Instructional Design for Online Learning in Higher Education

It is generally acknowledged that online educational experiences offered by most institutions of higher education do not reflect identified high-yield learning strategies (e.g., Hattie, 2009; Marzano, 2009), specific strategies (including frequent and specific feedback) for the online environment (Mandernach & Garrett, 2014; Mayer, 2015), or the teacher presence (Ragan, 2015) found in their analogous face-to-face counterparts (Berrett, 2016). A recent national survey conducted by the Association of American Colleges and Universities (2016) suggests the problem may rest in multiple areas, including the preparation of faculty and staff to create pedagogically sound digital learning opportunities. The report suggests, “high-impact educational practices are offered by many institutions, but rarely required.” Additionally, the findings indicate that approximately 36% of Chief Academic Officers report that “most of their current faculty members are using digital learning tools effectively in their courses.” This seems to ring true. Incidentally, the UF College of Education (CoE) has earned its first #1 ranking from U.S. News and World Report for our online graduate programs during my tenure. However, “faculty credentials and training” was still cited as an area of need in the scores that make up this ranking.

Our College of Education and its faculty have the greatest experience on campus in planning and implementing innovative pedagogical change in any context, including but not limited to online learning. This wellspring of expertise must inform future University of Florida endeavors in online education. Recent work in the area of multidisciplinary approaches to teacher preparation being offered online include the newly formed Center for Elementary Excellence in Teacher Preparation, the cross-department institution of teacher observation and mentoring through synchronous and annotated video solutions, cutting-edge research agenda (including the exploration of cognitive and social neuroscience methodologies and technologies) of Educational Technology faculty, video-based research conducted in SESPECS, and the digital outreach efforts to communities of learners led by our CoE-based centers. It is imperative that the teaching and learning research ecosystem fostered here at the College of Education is leveraged in support of the growing need for expanded online degree offerings and highly individualized learning environments.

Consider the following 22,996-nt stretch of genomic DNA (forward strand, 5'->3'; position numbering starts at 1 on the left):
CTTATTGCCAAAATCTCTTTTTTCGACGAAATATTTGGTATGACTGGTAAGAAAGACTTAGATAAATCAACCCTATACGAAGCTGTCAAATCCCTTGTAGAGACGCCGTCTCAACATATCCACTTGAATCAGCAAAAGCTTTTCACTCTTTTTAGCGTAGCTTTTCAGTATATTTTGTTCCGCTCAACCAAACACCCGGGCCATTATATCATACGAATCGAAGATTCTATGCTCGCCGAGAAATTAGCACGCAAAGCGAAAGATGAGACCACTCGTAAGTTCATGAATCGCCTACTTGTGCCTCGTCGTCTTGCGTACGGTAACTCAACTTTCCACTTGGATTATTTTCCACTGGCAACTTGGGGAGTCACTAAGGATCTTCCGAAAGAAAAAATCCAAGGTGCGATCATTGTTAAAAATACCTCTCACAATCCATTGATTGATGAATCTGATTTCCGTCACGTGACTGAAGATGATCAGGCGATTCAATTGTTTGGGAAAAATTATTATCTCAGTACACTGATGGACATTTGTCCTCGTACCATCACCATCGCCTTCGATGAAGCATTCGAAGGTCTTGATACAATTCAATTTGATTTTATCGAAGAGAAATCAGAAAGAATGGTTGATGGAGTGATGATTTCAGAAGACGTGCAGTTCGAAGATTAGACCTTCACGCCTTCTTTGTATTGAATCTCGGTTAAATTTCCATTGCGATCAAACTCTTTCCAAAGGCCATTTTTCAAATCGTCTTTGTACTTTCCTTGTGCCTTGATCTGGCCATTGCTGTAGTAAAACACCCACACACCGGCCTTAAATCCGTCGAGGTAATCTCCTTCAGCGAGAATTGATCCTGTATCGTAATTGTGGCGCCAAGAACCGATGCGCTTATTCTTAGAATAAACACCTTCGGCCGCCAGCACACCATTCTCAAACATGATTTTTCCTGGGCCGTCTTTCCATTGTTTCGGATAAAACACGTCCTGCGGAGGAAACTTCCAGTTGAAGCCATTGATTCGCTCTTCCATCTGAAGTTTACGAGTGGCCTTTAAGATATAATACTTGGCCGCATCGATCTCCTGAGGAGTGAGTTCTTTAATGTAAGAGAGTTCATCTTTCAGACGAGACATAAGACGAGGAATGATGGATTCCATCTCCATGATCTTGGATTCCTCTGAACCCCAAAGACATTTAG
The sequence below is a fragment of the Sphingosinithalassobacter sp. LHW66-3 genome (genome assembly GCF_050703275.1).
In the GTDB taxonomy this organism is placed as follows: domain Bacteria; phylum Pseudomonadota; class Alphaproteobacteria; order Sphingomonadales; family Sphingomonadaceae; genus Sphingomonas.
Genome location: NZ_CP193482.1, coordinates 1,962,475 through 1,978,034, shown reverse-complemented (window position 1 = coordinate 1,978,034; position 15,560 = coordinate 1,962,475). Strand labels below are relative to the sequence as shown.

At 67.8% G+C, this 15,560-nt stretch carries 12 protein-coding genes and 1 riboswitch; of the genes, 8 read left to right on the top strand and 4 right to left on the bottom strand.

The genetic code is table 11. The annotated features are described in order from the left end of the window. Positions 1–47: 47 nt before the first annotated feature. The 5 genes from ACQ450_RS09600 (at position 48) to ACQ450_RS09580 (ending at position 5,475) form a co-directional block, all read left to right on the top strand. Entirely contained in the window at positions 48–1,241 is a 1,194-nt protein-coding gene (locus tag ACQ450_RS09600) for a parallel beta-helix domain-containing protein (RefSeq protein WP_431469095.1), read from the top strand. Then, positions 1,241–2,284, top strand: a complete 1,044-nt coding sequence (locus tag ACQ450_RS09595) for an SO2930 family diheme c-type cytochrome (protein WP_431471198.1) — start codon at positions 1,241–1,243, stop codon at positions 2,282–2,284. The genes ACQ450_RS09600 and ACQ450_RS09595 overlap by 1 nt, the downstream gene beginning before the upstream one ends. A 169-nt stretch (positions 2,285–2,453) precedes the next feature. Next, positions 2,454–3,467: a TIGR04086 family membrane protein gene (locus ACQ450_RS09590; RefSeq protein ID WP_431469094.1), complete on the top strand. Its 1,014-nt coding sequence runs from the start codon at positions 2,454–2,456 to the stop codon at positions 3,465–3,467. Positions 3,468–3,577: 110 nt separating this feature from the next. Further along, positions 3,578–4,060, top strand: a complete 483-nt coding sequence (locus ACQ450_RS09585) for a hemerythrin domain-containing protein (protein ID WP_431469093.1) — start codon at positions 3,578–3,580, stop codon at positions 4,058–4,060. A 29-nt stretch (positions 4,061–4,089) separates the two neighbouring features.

Brief Notes re: Strategies in Redesigning ETC in 2015-2016

Communication and Collaboration

One of the main goals for this past year for ETC has been investing in relationships, connecting departments doing similar or complementary work, and supporting the improvement of all online activities. The first collaborations included the analysis and restructuring of hardware (servers) and the gap analysis of current websites. This massive undertaking (three months) was a change that could happen through collaboration with IT and wouldn’t necessarily impact the ETC staff directly. In effect, this change, and the rebuilding of the relationship between the two offices, allowed the instructional and cultural changes to happen more gradually. This direction allowed for the planning of slower change of “behaviors of people” in our department over time (Deutschman, 2005).

Relationships with key stakeholders of faculty, specifically department chairs, were revisited with renewed vigor and transparency. I led this charge, supported by our administration and instructional design. Additionally, the web design team leader assisted with the “soft sell” of our services, creating digital “profiles” for key department areas.

Employing Research-based Attributes of Highly Effective Online Learning

Our team has led the way for the implementation of attributes associated with effective online learning, backed by the understanding that designing online educational experiences founded in learner motivation and interest rely on shared contextual learning activities that promote the use of technology in service of creating authentic online collaboration and interaction (Sawyer, 2016) while supporting a personalized learning approach (U.S. Office of Educational Technology, 2016).

Specifically, we have worked to offer online learning opportunities that promote explicit articulation of student outcomes, the integration of assessments (formative and summative), learning designs promoting self-directed and collaborative learning, and implementing professional development strategies that assist faculty in embracing and utilizing technology effectively for teaching and learning (U.S. Office of Educational Technology, 2016).